Saudi director’s second film ‘Amra and the Second Marriage’ wows premier audience in London

“Amra and the Second Marriage” is a dark comedy filmed entirely in Saudi Arabia. (BFI London Film Festival)
Updated 14 October 2018
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Saudi director’s second film ‘Amra and the Second Marriage’ wows premier audience in London

  • The film was shown at the Vue cinema in Leicester Square as part of the BFI London Film Festival
  • Tickets for the dark comedy sold out soon after they went on sale

LONDON: The latest film from Saudi Director Mahmoud Sabbagh “Amra and the Second Marriage” premiered at the BFI London Film Festival 2018 on Saturday.

The film was shown at the Vue cinema in Leicester Square on Saturday, and will also be screened at the Curzon cinema in Soho on Sunday. 

Tickets for the dark comedy sold out soon after they went on sale, and the film proved to be as popular as its predecessor, Sabbagh’s debut feature “Barakah Meets Barakah.”

“Amra and the Second Marriage” tells the story of how a middle-aged housewife handles her husband’s decision to marry a second, younger wife.

The film, which stars Saudi actors Mohammad Alhamdan, Alshaima’a Tayeb, and Khairia Nazmi, was shot entirely in the Kingdom. 

During a question and answer session with Sabbagh, he was asked whether the film would be screened in Saudi Arabia. 

“This film was approved by a govermental body, so I’m hoping now with the building of the cinemas, it will be shown,” he said.

In an interview with Arab News in September, Sabbagh said: “Unlike my debut feature ‘Barakah Meets Barakah,’ which voiced millennials’ concerns about cosmopolitan Jeddah, this one touches on a heartland mainstream milieu. There’s a hyper-real element to it that serves not to estrange.” 

Tayeb, the lead actor who plays Amra, told Arab news at the premier the “success of the film is amazing."

"I had a feeling that this would be a beautiful script, there was amazing attention to details, the cast, and everything. For me it was like going into a museum, experiencing another Saudi lifestyle in a deserted area." 

She praised the director for knowing she would  “fit the role well”. The film is the first Tayeb has acted in. She has previously worked in advertising as one of the few women in the field in Saudi Arabia, in the fashion business, and is currently studying herbalism. Asked whether she would consider acting in the future, she said she would be interested in “inspiring, female rising films."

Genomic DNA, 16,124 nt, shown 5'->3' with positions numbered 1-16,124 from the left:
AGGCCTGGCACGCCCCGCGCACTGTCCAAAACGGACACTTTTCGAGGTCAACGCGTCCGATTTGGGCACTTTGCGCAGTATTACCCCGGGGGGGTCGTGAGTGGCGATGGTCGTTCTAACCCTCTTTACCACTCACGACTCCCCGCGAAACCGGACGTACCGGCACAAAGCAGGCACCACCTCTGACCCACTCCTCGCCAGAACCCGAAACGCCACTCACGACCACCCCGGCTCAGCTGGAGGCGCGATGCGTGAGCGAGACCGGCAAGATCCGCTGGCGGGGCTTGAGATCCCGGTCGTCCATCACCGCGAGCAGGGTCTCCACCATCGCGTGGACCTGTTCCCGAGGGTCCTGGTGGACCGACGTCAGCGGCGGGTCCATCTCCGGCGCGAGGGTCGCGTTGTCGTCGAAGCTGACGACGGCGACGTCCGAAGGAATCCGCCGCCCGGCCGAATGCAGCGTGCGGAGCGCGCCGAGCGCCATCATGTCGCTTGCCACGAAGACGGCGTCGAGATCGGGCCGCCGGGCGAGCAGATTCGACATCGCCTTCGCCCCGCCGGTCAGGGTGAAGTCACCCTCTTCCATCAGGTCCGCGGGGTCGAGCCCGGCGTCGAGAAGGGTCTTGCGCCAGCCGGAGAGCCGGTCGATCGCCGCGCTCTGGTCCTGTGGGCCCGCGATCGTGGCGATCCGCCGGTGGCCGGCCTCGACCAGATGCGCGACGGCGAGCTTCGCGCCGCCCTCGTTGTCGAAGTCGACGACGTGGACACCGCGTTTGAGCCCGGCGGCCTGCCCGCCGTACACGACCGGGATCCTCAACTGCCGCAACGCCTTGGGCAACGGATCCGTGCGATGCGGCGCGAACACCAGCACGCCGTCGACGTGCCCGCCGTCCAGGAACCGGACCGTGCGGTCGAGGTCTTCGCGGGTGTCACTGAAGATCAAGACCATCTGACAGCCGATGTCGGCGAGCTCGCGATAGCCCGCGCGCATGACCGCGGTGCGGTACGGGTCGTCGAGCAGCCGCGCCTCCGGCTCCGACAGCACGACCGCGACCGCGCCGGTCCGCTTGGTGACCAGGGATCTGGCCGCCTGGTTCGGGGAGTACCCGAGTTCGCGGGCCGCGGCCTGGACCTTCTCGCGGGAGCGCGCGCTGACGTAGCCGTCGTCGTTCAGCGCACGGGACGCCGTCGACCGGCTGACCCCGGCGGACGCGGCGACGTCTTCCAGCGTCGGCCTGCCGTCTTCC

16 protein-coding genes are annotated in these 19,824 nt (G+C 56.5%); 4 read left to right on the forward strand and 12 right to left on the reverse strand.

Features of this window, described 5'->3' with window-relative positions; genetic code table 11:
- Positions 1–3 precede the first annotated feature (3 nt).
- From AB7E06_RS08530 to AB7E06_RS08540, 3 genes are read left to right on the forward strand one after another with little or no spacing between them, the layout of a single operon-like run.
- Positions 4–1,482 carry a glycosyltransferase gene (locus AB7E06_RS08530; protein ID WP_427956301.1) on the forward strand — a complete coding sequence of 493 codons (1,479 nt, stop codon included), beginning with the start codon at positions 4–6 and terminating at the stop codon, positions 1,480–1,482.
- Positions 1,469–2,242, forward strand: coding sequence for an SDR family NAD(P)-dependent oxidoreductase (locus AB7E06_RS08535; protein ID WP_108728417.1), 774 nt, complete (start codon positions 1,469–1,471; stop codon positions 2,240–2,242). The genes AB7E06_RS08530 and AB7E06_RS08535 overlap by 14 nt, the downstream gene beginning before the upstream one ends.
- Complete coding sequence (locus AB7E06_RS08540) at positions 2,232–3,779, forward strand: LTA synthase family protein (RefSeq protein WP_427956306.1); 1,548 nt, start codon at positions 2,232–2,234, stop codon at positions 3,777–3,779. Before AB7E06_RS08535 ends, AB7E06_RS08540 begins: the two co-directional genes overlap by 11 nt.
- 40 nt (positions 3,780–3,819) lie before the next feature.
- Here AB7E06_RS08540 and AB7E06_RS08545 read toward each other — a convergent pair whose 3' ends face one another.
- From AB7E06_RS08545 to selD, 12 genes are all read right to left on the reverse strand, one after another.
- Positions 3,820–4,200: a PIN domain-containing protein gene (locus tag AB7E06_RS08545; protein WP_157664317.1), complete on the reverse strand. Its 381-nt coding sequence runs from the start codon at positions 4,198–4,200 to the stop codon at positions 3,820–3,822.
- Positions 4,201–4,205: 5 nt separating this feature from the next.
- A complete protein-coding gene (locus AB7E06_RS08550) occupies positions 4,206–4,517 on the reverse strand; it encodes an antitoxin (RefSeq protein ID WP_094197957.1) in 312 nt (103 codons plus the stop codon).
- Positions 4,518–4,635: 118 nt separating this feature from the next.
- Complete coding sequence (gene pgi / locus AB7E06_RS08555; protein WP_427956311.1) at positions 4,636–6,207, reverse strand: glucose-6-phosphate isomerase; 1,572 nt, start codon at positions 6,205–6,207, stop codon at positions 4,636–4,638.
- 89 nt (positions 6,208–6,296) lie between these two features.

The scene that Tayeb said she enjoyed the most was when she places a scarf around her daughter’s head to take her to a religious lesson. She said that she felt that this was a universal moment. It reminded her of mothers who are convinced of something and force their daughters to do what they are so sure about, “there is an almost fanatic emotion behind it,” she said. 

Born in Jeddah in 1983, Sabbagh grew up heavily influenced by Egyptian films from the 1980s.

In 2011, he attended Columbia University’s Graduate School of Journalism, where he studied documentary filmmaking and production.

Sabbagh returned to Jeddah after completing his master’s degree, and released his highly celebrated 2016 film “Barakah Meets Barakah”. 

The romantic comedy played on strict Saudi social conventions in a dramatically candid way.

It premiered at the 66th annual Berlin International Film Festival — the first Saudi feature film to do so — and was later selected as the Saudi entry for best foreign-language film at the 89th Academy Awards.

The following year, Sabbagh was appointed to the jury for the best first feature award at the 67th Berlin International Film Festival.

As for what is next, Sabbagh told Arab News in an earlier interview that he is interested as a director in the “idea of being able to go further, to do something that hasn’t been done before, to work harder with everyone else to bring the filmmaking experience to a more pleasant and accessible standard.”


Palestinian student film ‘Ambiance’ honored at the 72nd Cannes Film Festival

Updated 24 May 2019
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Palestinian student film ‘Ambiance’ honored at the 72nd Cannes Film Festival

  • The film is directed by Wisam al-Jafari of Palestine’s Dar Al-Kalima University College of Arts and Culture
  • It follows the story of two young Palestinians trying to record a music demo inside a noisy refugee camp

DUBAI: Palestinian film “Ambiance” headed into a podium finish at the 22nd Cinéfondation Selection, the Cannes Film Festival’s top film school shorts awards, beating out more than 2,000 submissions.

The film, which is directed by Wisam al-Jafari of Palestine’s Dar Al-Kalima University College of Arts and Culture, landed third place with Polish entry “Duszyczka” by Barbara Rupik.

Praised for its “humor, coolness, and extraordinary use of cinema and sound,” the short film follows the story of two young Palestinians trying to record a music demo inside a noisy refugee camp.

The top prize was handed to “Mano a Mano” by Louise Courvoisier from France, followed by “Hieu” by Richard Van from the US.

The award was presented on Thursday by a jury headed by French director Claire Denis. Cash grants of up to $16,760 were given to the winners.

Aimed at supporting new and emerging talent in filmmaking, the Cinéfondation Selection chooses fifteen to twenty short and medium-length films each year from film schools all around the world.